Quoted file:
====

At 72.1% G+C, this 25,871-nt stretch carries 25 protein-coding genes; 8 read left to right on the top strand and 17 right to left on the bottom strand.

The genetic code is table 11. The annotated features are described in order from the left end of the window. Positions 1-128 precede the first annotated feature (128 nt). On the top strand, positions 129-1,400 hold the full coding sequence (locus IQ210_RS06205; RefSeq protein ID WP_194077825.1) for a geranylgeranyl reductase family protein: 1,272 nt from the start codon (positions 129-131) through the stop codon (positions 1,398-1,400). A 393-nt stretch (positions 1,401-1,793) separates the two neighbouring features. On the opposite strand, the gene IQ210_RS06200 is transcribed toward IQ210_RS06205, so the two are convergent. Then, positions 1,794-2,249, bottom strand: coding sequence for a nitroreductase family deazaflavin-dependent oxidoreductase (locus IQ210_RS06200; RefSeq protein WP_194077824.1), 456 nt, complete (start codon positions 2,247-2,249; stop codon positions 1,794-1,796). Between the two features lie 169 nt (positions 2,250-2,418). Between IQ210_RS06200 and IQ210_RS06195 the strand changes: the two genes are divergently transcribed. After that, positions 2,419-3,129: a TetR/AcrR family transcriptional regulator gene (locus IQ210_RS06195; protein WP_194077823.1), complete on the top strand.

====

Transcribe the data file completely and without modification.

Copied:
At 72.1% G+C, this 25,871-nt stretch carries 25 protein-coding genes; 8 read left to right on the top strand and 17 right to left on the bottom strand.

The genetic code is table 11. The annotated features are described in order from the left end of the window. Positions 1-128 precede the first annotated feature (128 nt). On the top strand, positions 129-1,400 hold the full coding sequence (locus IQ210_RS06205; RefSeq protein ID WP_194077825.1) for a geranylgeranyl reductase family protein: 1,272 nt from the start codon (positions 129-131) through the stop codon (positions 1,398-1,400). A 393-nt stretch (positions 1,401-1,793) separates the two neighbouring features. On the opposite strand, the gene IQ210_RS06200 is transcribed toward IQ210_RS06205, so the two are convergent. Then, positions 1,794-2,249, bottom strand: coding sequence for a nitroreductase family deazaflavin-dependent oxidoreductase (locus IQ210_RS06200; RefSeq protein WP_194077824.1), 456 nt, complete (start codon positions 2,247-2,249; stop codon positions 1,794-1,796). Between the two features lie 169 nt (positions 2,250-2,418). Between IQ210_RS06200 and IQ210_RS06195 the strand changes: the two genes are divergently transcribed. After that, positions 2,419-3,129: a TetR/AcrR family transcriptional regulator gene (locus IQ210_RS06195; protein WP_194077823.1), complete on the top strand.